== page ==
Garden Club of Forest Hills continues flowering after 90 years

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The Garden Club of Forest Hills first took root in 1923, founded by a group of 12 home gardeners who valued the beauty of nature and the outdoors. Ninety years later, it's still blooming.

In honor of the club's birthday, members and guests gathered last Thursday for a luncheon and flower arranging at the Restaurant at Grand View Gold Club in North Braddock.

The celebration continues on Arbor Day, April 26, with the planting of a columnar maple at Forest Hills Park with a plaque commemorating the club's 90 years of service to the community.

Other festivities will include a plant sale from 9 a.m. to 1 p.m. May 4 at which a variety of annuals, perennials and vegetable plants will be available for purchase; a plant auction from 7 to 9:30 p.m. May 8 with plants that have been donated from members' gardens and local nurseries; and a flower show, 90 Years of Celebrating Women, at 1:30 p.m. Aug. 16 featuring arrangements designed by club members.

All events will be free and open to the public and will be held at Forest Hills Presbyterian Church on Ardmore Boulevard.

The Garden Club of Forest Hills is a member of The Garden Club Federation of Pennsylvania and is the oldest garden club in its district and in Western Pennsylvania.

Counted among its 43 members are four master gardeners, three National Garden Club flower show judges, four gardening consultants and two landscape design consultants.

Though gardening is their forte, publicity chairwoman Kathy Gaberson said the club is also an outreach to the community.

"The club objective is to stimulate the knowledge and love of gardening within the community of Forest Hills and to aid in protecting the native plants, trees and birds in our community," she said.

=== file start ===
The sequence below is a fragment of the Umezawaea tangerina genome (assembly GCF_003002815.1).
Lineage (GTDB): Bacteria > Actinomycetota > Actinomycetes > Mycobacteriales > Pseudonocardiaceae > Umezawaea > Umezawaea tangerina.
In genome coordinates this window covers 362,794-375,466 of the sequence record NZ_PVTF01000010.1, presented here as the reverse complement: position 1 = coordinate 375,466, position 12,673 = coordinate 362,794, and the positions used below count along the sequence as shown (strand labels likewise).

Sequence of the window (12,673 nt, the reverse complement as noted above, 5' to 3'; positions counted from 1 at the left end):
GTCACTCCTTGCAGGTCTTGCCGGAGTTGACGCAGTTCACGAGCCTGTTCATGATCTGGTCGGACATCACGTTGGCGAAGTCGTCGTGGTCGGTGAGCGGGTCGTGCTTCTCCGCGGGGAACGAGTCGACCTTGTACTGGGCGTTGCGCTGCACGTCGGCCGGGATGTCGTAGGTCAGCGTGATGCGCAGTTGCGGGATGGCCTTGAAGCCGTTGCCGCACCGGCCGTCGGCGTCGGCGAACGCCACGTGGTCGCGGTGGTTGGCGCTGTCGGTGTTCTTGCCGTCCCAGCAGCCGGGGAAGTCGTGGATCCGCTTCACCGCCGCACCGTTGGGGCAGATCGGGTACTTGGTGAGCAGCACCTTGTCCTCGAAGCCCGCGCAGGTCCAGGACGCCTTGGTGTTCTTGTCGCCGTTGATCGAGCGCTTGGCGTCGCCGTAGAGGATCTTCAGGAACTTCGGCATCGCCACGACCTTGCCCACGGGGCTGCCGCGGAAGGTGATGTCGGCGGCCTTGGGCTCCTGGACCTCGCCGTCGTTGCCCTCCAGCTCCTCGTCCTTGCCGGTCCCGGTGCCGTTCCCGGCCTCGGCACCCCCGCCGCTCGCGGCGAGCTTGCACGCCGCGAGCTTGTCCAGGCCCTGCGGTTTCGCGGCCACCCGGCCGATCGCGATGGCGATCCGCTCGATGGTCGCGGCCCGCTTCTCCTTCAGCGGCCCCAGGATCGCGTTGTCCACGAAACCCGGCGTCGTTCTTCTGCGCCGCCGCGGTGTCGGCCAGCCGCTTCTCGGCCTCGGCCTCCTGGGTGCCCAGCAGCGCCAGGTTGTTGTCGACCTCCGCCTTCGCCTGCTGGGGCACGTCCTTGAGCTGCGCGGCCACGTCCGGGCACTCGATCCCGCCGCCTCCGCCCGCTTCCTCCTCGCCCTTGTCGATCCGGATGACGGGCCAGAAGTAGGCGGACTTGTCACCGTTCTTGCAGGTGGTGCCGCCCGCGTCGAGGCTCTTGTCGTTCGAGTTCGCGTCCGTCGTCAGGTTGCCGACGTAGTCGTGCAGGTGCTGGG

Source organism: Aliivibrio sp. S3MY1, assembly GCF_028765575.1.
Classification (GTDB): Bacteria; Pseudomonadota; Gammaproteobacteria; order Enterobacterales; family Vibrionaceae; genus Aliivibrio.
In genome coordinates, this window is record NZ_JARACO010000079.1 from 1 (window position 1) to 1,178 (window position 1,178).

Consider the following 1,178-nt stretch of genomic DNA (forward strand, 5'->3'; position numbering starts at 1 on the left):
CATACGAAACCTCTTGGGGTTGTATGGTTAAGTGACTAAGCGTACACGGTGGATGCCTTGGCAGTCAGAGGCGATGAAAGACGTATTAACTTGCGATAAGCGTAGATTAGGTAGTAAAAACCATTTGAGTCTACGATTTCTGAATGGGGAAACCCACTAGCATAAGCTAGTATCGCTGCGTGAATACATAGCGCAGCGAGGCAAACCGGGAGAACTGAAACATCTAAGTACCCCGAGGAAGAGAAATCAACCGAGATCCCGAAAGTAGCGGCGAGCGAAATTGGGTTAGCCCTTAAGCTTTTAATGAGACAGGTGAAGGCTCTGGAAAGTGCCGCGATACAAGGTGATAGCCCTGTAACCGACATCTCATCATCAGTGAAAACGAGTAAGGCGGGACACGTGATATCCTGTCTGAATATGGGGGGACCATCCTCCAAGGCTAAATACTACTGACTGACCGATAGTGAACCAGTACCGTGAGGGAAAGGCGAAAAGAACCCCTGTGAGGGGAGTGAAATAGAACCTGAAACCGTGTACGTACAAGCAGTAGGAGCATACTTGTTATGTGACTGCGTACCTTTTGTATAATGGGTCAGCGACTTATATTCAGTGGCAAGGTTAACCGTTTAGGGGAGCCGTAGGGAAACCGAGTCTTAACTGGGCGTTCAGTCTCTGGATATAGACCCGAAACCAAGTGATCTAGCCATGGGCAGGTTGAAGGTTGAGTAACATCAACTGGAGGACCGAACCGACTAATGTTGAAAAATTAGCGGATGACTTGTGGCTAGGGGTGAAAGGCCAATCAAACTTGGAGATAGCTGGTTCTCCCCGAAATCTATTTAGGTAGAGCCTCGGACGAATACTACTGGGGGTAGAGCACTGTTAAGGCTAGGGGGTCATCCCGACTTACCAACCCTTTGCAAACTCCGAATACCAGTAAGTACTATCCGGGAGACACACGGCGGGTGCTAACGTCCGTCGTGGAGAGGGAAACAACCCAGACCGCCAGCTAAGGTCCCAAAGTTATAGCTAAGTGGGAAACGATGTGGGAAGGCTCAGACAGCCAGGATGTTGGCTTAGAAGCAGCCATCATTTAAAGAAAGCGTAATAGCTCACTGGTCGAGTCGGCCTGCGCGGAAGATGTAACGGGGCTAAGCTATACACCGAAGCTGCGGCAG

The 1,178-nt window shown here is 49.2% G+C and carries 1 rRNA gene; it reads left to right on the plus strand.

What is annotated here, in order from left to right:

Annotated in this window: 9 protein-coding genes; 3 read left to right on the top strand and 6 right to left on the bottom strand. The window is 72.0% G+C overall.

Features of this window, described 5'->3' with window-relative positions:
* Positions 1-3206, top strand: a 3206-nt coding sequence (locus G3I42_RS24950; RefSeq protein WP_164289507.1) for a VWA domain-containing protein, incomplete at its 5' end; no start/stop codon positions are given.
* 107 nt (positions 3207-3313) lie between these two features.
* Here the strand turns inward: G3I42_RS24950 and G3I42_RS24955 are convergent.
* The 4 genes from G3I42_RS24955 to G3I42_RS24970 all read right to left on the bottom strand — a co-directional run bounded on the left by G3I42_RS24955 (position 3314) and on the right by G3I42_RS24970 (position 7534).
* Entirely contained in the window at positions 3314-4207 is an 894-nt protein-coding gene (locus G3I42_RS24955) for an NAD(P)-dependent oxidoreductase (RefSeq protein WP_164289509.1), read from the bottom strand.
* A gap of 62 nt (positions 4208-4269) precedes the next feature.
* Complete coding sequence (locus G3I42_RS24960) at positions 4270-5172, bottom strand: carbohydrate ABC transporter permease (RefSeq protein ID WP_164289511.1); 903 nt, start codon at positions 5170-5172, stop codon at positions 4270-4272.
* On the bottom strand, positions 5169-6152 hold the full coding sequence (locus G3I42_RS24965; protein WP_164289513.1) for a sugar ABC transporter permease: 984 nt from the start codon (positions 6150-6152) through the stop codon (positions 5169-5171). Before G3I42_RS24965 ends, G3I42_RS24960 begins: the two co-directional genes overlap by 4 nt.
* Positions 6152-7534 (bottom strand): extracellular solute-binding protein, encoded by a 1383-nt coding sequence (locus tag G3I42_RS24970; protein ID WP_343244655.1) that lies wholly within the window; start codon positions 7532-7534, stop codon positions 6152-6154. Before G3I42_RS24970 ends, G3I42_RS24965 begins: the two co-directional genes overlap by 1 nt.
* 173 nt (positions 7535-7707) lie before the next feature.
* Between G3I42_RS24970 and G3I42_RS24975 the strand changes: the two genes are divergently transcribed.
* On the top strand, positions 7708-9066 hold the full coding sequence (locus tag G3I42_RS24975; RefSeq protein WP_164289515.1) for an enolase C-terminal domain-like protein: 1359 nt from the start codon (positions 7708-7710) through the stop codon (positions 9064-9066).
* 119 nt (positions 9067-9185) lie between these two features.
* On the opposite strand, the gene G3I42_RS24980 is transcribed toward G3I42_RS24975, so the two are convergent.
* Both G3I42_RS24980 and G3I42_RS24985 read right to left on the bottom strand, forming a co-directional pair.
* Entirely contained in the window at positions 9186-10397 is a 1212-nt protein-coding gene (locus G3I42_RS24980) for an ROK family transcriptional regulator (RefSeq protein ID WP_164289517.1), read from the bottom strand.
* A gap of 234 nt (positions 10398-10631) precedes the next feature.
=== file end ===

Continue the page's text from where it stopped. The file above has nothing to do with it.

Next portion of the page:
Garden Club members have left their fingerprints all over the area by planting perennials, weeding flower beds, and planting and maintaining pocket gardens along local roads and in Forest Hills Park.

In the past three years, they have planted more than 2,000 daffodils throughout Forest Hills, many of them on the hillside on Braddock Road between Ardmore Boulevard and the entrance to the community pool.

It was outreaches such as these that Mrs. Gaberson said drew her to the club two years ago.

"I could see the outcomes of the club's efforts to beautify the community," she said. "I value that. I really appreciate volunteer contributions to make our community more livable."

Garden Club president Carolyn Reuter joined in 2006 and said she enjoys the speakers who teach members about various topics related to gardening.

A program on Japanese gardens drew conservation chairman Marilyn Berry to join the club in 1973. She had just returned from a six-month stint in Japan with her family and was looking to build a Japanese garden at her home.

"I had a purpose in mind when I went, but it's been quite an adventure," she said. "We do exciting things. It's a wonderful club and it's represented our community so well."

Ms. Reuter said she finds the good work that the club does gratifying.

"It was organized to promote gardening and greening of our community and we have continued to maintain that as part of what we do," she said. "We reach out to the community and we do plantings to make Forest Hills a welcoming place."

The club meets at 10 a.m. the first Thursday of each month from March to December at Hope Lutheran Church on Ridge Avenue.

A business meeting and lunch are followed by a variety of programs related to gardening, floral design and environmental issues.

In addition, members meet every Tuesday morning, weather permitting, to groom the flower beds at Forest Hills Park.

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Shannon M. Nass, freelance writer: suburbanliving@post-gazette.com.


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